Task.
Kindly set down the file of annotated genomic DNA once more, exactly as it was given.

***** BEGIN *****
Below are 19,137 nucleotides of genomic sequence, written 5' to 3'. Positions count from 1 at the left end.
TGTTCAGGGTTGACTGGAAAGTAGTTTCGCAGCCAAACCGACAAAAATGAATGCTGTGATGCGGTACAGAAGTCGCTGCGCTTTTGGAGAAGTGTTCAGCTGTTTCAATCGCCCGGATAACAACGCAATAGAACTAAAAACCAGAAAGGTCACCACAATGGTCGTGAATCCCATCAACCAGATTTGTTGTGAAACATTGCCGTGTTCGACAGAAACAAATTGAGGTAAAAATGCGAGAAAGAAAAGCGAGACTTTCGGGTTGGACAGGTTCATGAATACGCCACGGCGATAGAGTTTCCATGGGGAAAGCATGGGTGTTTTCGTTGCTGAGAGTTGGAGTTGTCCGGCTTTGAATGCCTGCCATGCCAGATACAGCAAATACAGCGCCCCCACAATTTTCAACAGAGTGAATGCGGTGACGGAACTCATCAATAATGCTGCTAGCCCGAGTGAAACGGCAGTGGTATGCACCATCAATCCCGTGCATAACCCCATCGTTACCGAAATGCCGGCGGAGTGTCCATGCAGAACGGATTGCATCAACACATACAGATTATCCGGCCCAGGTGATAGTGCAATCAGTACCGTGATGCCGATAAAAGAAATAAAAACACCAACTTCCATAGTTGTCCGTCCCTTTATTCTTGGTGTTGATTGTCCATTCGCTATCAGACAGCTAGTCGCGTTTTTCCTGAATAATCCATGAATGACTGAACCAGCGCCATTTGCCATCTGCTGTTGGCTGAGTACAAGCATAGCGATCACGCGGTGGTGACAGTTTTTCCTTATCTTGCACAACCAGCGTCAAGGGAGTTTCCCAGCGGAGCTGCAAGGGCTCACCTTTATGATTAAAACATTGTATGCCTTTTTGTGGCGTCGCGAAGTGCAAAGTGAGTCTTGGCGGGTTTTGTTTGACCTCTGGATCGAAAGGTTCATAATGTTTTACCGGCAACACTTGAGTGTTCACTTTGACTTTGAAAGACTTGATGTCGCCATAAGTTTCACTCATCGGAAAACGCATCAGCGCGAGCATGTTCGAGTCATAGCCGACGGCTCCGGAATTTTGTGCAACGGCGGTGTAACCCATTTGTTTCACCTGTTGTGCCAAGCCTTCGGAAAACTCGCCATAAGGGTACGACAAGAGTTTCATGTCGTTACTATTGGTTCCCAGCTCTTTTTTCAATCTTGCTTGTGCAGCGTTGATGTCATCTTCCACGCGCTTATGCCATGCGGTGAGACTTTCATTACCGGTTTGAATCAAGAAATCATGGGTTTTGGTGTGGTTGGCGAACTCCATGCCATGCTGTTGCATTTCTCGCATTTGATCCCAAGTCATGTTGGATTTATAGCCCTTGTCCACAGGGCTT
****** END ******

Below are 19,137 nucleotides of genomic sequence, written 5' to 3'. Positions count from 1 at the left end.
TGTTCAGGGTTGACTGGAAAGTAGTTTCGCAGCCAAACCGACAAAAATGAATGCTGTGATGCGGTACAGAAGTCGCTGCGCTTTTGGAGAAGTGTTCAGCTGTTTCAATCGCCCGGATAACAACGCAATAGAACTAAAAACCAGAAAGGTCACCACAATGGTCGTGAATCCCATCAACCAGATTTGTTGTGAAACATTGCCGTGTTCGACAGAAACAAATTGAGGTAAAAATGCGAGAAAGAAAAGCGAGACTTTCGGGTTGGACAGGTTCATGAATACGCCACGGCGATAGAGTTTCCATGGGGAAAGCATGGGTGTTTTCGTTGCTGAGAGTTGGAGTTGTCCGGCTTTGAATGCCTGCCATGCCAGATACAGCAAATACAGCGCCCCCACAATTTTCAACAGAGTGAATGCGGTGACGGAACTCATCAATAATGCTGCTAGCCCGAGTGAAACGGCAGTGGTATGCACCATCAATCCCGTGCATAACCCCATCGTTACCGAAATGCCGGCGGAGTGTCCATGCAGAACGGATTGCATCAACACATACAGATTATCCGGCCCAGGTGATAGTGCAATCAGTACCGTGATGCCGATAAAAGAAATAAAAACACCAACTTCCATAGTTGTCCGTCCCTTTATTCTTGGTGTTGATTGTCCATTCGCTATCAGACAGCTAGTCGCGTTTTTCCTGAATAATCCATGAATGACTGAACCAGCGCCATTTGCCATCTGCTGTTGGCTGAGTACAAGCATAGCGATCACGCGGTGGTGACAGTTTTTCCTTATCTTGCACAACCAGCGTCAAGGGAGTTTCCCAGCGGAGCTGCAAGGGCTCACCTTTATGATTAAAACATTGTATGCCTTTTTGTGGCGTCGCGAAGTGCAAAGTGAGTCTTGGCGGGTTTTGTTTGACCTCTGGATCGAAAGGTTCATAATGTTTTACCGGCAACACTTGAGTGTTCACTTTGACTTTGAAAGACTTGATGTCGCCATAAGTTTCACTCATCGGAAAACGCATCAGCGCGAGCATGTTCGAGTCATAGCCGACGGCTCCGGAATTTTGTGCAACGGCGGTGTAACCCATTTGTTTCACCTGTTGTGCCAAGCCTTCGGAAAACTCGCCATAAGGGTACGACAAGAGTTTCATGTCGTTACTATTGGTTCCCAGCTCTTTTTTCAATCTTGCTTGTGCAGCGTTGATGTCATCTTCCACGCGCTTATGCCATGCGGTGAGACTTTCATTACCGGTTTGAATCAAGAAATCATGGGTTTTGGTGTGGTTGGCGAACTCCATGCCATGCTGTTGCATTTCTCGCATTTGATCCCAAGTCATGTTGGATTTATAGCCCTTGTCCACAGGGCTT